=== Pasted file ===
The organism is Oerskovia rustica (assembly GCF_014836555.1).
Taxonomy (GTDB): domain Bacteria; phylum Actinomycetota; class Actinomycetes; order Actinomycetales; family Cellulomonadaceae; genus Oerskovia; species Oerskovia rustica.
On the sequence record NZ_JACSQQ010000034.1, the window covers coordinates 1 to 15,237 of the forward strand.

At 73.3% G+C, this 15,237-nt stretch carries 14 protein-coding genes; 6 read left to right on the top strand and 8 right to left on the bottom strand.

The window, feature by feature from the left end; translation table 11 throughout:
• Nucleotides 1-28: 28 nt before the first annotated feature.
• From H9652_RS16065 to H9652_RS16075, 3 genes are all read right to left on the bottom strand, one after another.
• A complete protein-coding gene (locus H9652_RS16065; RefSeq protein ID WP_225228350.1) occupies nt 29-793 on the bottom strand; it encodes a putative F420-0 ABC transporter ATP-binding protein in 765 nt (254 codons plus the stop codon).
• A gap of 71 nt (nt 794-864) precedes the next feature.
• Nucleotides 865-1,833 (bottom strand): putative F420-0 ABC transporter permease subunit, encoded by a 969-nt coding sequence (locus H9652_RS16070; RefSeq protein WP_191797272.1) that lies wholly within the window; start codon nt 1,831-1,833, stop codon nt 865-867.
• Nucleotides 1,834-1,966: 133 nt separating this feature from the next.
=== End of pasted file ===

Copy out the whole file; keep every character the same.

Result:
The organism is Oerskovia rustica (assembly GCF_014836555.1).
Taxonomy (GTDB): domain Bacteria; phylum Actinomycetota; class Actinomycetes; order Actinomycetales; family Cellulomonadaceae; genus Oerskovia; species Oerskovia rustica.
On the sequence record NZ_JACSQQ010000034.1, the window covers coordinates 1 to 15,237 of the forward strand.

At 73.3% G+C, this 15,237-nt stretch carries 14 protein-coding genes; 6 read left to right on the top strand and 8 right to left on the bottom strand.

The window, feature by feature from the left end; translation table 11 throughout:
• Nucleotides 1-28: 28 nt before the first annotated feature.
• From H9652_RS16065 to H9652_RS16075, 3 genes are all read right to left on the bottom strand, one after another.
• A complete protein-coding gene (locus H9652_RS16065; RefSeq protein ID WP_225228350.1) occupies nt 29-793 on the bottom strand; it encodes a putative F420-0 ABC transporter ATP-binding protein in 765 nt (254 codons plus the stop codon).
• A gap of 71 nt (nt 794-864) precedes the next feature.
• Nucleotides 865-1,833 (bottom strand): putative F420-0 ABC transporter permease subunit, encoded by a 969-nt coding sequence (locus H9652_RS16070; RefSeq protein WP_191797272.1) that lies wholly within the window; start codon nt 1,831-1,833, stop codon nt 865-867.
• Nucleotides 1,834-1,966: 133 nt separating this feature from the next.